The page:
The AD4.320 amplifier is also unique, in my experience, in using a conventional, but very heavy-duty analog power supply with dual 30-amp transformers to power the output modules. Starke Sound claims that the AD4.320 combines the high efficiency of Class D circuitry with the warmer and more accurate sound of Class AB designs. Have they succeeded? Read on!

Four-channel power amplifiers are somewhat unusual. Most audiophile amps are one or two channels per chassis. Home theater amps have three, five, seven, or more channels to match the number of available channels on the movie soundtrack. In this review, I decided to strongly test the Starke Sound claim of audiophile performance in stereo from their Class D modules. All other manufacturers that I’m familiar with purchase their Class D amplification modules from other companies (B&O ICE modules are common, as are Hypex NCore modules) and then build their product around that company’s pre-selected, modular output cards. Starke Sound doesn’t do this. Their NS-600 Class D modules are designed and built in-house.

Starke AD4 320 Power Amplifier Module


  • The Starke AD4.320 offers very high power in individual or bridged modes
  • The amplifier offers two, three, or four-channel operation
  • The amplifier voicing is the best I’ve heard
  • The amplifier voicing is consistent in both individual and bridged modes
  • The amplifier is available only in black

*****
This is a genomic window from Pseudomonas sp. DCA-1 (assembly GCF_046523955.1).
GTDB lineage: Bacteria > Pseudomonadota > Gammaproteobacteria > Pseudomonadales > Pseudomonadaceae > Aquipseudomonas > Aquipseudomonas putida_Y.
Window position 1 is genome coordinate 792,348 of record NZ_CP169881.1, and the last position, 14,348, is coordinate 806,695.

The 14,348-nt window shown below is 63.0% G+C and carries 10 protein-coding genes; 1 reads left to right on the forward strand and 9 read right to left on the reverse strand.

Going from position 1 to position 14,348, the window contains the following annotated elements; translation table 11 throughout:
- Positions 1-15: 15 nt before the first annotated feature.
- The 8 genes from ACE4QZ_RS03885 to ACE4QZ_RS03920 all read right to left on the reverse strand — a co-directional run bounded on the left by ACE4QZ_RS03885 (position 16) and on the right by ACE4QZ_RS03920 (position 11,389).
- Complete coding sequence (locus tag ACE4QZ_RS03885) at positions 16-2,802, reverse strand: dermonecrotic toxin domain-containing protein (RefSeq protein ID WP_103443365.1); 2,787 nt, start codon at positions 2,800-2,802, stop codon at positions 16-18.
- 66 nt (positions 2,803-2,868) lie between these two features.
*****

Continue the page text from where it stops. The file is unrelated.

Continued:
• The 28-pound weight is very light for the power available
  • Compact size for a multi-channel amplifier
  • Cool operation


The Starke AD4.320 Power Amplifier is an unusual product. Multi-channel amplifiers are normally offered without bridging capabilities but the AD4.320 takes a different approach. The four available channels can be configured as two, three, or four discrete channels via bridge switches on the back panel. This makes the amplifier more flexible than the usual multi-channel amp, and offers (highlyunusually) two-Ohm stability, even in bridged mode!

Starke AD4 320 Power Amplifier Back

To make the AD4.320 so flexible, Starke Sound uses not one but two toroidal transformers and two stereo Class D modules in the same chassis. Conventional audiophile wisdom is that Class D amplification, while offering the benefits of cool operation and high power efficiency, is just not good-enough sounding for home audio use. And up until recently, pro amplifiers from such manufacturers as Crown and others proved the conventional wisdom. However, newer Class D amplification units like Hypex’s NCore and Emotiva’s PA-1 amplifiers have shown that the best of Class D amplification CAN indeed compete with Class A and AB amplifiers on the basis of audiophile sound quality.

Starke AD4 320 Power Amplifier Transformers

Since I had previously thought of Starke Sound as a loudspeaker manufacturer, the high quality of this power amplifier is an even greater surprise.

The Starke AD4.320 Power Amplifier comes well packed, in a protective sleeve; and with a spec-sheet, owner’s manual, and warranty card. The owner’s manual clearly describes how to configure the amplifier, and users (as always) should review the manual.